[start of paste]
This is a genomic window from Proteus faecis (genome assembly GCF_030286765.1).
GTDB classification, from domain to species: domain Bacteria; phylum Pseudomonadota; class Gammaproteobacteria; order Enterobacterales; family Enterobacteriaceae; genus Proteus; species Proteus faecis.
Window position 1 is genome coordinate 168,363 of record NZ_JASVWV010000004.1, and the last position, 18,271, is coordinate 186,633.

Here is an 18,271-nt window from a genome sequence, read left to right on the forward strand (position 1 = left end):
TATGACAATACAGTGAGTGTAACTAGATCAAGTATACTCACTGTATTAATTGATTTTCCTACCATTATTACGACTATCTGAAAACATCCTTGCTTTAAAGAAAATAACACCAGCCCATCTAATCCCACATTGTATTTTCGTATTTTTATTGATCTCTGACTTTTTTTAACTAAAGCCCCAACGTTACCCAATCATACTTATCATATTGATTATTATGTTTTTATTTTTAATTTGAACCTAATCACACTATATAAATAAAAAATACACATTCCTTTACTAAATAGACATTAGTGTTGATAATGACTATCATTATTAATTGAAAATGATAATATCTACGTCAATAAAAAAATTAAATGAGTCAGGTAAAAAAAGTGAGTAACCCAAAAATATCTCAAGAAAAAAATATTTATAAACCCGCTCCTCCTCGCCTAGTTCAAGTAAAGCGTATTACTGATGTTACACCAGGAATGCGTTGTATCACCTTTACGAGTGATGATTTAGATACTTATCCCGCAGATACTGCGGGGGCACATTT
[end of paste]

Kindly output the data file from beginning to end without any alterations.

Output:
This is a genomic window from Proteus faecis (genome assembly GCF_030286765.1).
GTDB classification, from domain to species: domain Bacteria; phylum Pseudomonadota; class Gammaproteobacteria; order Enterobacterales; family Enterobacteriaceae; genus Proteus; species Proteus faecis.
Window position 1 is genome coordinate 168,363 of record NZ_JASVWV010000004.1, and the last position, 18,271, is coordinate 186,633.

Here is an 18,271-nt window from a genome sequence, read left to right on the forward strand (position 1 = left end):
TATGACAATACAGTGAGTGTAACTAGATCAAGTATACTCACTGTATTAATTGATTTTCCTACCATTATTACGACTATCTGAAAACATCCTTGCTTTAAAGAAAATAACACCAGCCCATCTAATCCCACATTGTATTTTCGTATTTTTATTGATCTCTGACTTTTTTTAACTAAAGCCCCAACGTTACCCAATCATACTTATCATATTGATTATTATGTTTTTATTTTTAATTTGAACCTAATCACACTATATAAATAAAAAATACACATTCCTTTACTAAATAGACATTAGTGTTGATAATGACTATCATTATTAATTGAAAATGATAATATCTACGTCAATAAAAAAATTAAATGAGTCAGGTAAAAAAAGTGAGTAACCCAAAAATATCTCAAGAAAAAAATATTTATAAACCCGCTCCTCCTCGCCTAGTTCAAGTAAAGCGTATTACTGATGTTACACCAGGAATGCGTTGTATCACCTTTACGAGTGATGATTTAGATACTTATCCCGCAGATACTGCGGGGGCACATTT